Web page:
The Minister of Energy of Azerbaijan, Parviz Shahbazov, European Commissioner for Energy, Kadri Simson and European Commissioner for Neighbourhood and Enlargement, Olivér Várhelyi have recognised the Southern Gas Corridor as an important new transmission system, which enables a secure, reliable and competitive supply of gas from the Shah Deniz field in Azerbaijan to Europe.
During the seventh ministerial meeting of the Southern Gas Corridor Advisory Council, the strategic energy partnership between Azerbaijan and the European Union was acknowledged. The Southern Gas Corridor is a historic achievement that was built on the strong cooperation between the governments, international institutions, financial lender organisations, operators of upstream ventures and transportation systems, contractor companies, communities and local authorities along the entire 3,500 kilometres long value chain.
“It serves the strategic goal of enhancing the energy security of European countries, further facilitating the integration of the European energy market and contributing to the operational connectivity of gas networks across Southern and Central Europe,” agreed Mr Shahbazov, Mrs Simson and Mr Várhelyi.
Also, they emphasised the fundamental role of the government of Azerbaijan for its long-term commitment to the implementation of the Southern Gas Corridor to secure diversified and stable gas deliveries to Europe and to bring the benefits of greater economic partnership.
“We support the efforts of all interested partners to explore the possibility of extension of the Southern Gas Corridor towards new energy markets based on technical, regulatory and commercial opportunities, including the Western Balkans, as they progress in their transition towards a decarbonised energy system,” they concluded.
Addressing the ministerial advisory panel of the Southern Gas Corridor, Hungarian Minister for Foreign Affairs and Trade, Péter Szijjártó announced that Hungary will complete the missing section of the pipeline through which Azerbaijani gas is set to arrive in the country by October. The minister hailed the completion of the Southern Gas Corridor and called for the soonest possible construction of the missing national sections in Europe. The Serbian section between the Hungarian and Bulgarian borders is already in place, he said, and he called for the section between Bulgaria and Greece to be completed as soon as possible.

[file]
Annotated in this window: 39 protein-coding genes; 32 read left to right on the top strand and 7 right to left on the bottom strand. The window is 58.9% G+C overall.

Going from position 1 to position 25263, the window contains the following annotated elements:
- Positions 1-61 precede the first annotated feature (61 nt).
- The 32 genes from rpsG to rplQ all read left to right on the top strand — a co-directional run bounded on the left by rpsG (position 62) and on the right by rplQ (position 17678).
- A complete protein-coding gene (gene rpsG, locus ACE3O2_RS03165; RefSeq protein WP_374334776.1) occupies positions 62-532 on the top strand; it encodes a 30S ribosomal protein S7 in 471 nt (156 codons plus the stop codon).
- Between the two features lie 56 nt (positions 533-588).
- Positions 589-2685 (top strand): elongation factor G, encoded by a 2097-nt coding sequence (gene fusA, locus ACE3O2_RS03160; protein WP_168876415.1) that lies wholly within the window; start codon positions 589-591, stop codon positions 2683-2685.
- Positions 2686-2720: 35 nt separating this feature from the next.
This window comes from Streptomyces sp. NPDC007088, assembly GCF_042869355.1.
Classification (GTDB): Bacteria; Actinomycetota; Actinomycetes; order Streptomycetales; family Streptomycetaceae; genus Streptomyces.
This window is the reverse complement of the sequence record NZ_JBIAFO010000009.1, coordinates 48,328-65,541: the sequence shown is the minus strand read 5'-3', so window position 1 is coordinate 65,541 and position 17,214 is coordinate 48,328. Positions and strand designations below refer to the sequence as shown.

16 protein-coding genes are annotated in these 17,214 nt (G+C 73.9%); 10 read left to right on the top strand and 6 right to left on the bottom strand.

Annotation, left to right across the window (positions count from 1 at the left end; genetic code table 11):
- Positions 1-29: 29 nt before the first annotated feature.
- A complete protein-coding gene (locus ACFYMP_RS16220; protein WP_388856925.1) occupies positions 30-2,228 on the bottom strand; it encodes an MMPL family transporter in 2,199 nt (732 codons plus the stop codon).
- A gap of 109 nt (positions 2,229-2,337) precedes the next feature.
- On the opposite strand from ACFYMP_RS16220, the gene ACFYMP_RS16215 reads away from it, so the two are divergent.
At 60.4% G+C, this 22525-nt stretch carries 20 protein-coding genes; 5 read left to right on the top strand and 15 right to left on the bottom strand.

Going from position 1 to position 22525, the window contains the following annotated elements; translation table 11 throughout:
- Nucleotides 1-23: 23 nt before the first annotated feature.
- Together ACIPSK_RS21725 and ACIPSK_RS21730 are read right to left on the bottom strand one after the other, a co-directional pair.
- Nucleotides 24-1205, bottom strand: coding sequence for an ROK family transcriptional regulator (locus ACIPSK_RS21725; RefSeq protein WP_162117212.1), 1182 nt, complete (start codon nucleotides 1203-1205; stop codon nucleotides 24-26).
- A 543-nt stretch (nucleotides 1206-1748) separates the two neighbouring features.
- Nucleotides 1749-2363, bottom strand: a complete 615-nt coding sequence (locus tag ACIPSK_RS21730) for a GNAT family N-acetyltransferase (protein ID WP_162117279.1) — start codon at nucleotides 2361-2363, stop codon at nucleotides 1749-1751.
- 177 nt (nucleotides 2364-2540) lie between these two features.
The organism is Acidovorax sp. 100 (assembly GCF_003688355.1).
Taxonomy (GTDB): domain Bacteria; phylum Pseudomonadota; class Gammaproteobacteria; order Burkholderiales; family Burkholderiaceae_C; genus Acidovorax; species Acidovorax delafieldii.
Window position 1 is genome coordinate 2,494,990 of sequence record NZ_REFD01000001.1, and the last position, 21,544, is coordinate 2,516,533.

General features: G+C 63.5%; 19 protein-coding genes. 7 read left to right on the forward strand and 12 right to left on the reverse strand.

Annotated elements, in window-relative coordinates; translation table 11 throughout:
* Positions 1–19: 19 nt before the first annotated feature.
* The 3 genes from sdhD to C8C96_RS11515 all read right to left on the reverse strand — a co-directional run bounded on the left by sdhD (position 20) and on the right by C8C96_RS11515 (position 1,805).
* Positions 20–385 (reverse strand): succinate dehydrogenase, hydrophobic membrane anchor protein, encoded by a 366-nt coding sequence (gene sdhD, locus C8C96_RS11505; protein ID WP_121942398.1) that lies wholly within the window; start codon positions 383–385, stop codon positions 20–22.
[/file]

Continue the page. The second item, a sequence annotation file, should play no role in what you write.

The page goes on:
The minister welcomed the potential to increase the corridor’s capacity and deliver new Azeri sources of supply in 2023. Accordingly, Hungary’s electricity and gas works are set to start talks with Azeri oil company Socar on the contractual arrangements that will form the basis of purchasing Azeri gas.
Hungarian oil and gas company MOL is the biggest central European investor in Azerbaijan and holds the third biggest portfolio in Azeri-Chiraw-Gunashli, that country’s biggest gas field, after BP and Socar.
Also, Bulgaria’s Minister of Energy Temenuzhka Petkova has recognised the Southern Gas Corridor as one of the biggest achievements of the past six years’ efforts in the field of the diversification of gas supplies. According to her, the project strengthens the energy security of both Bulgaria, the region of Southeast Europe and the European Union as a whole.
Bulgaria was among the first countries to receive gas from Azerbaijan through the Trans Adriatic Pipeline (TAP) at the end of December. Thus, for the next 25 years, Azerbaijan will supply 1 billion cubic metres of gas becoming the second-largest gas supplier for the country.
“Our country is an integral part of the development of the Southern Gas Corridor through the Greece-Bulgaria interconnector, which is important for the diversification of gas supplies,” said Minister Petkova.
According to her, the project is also key for the implementation of the joint initiative of Greece, Bulgaria, Romania and Hungary to build a vertical gas corridor for supplies from South to North.
Photo: Southern Gas Corridor.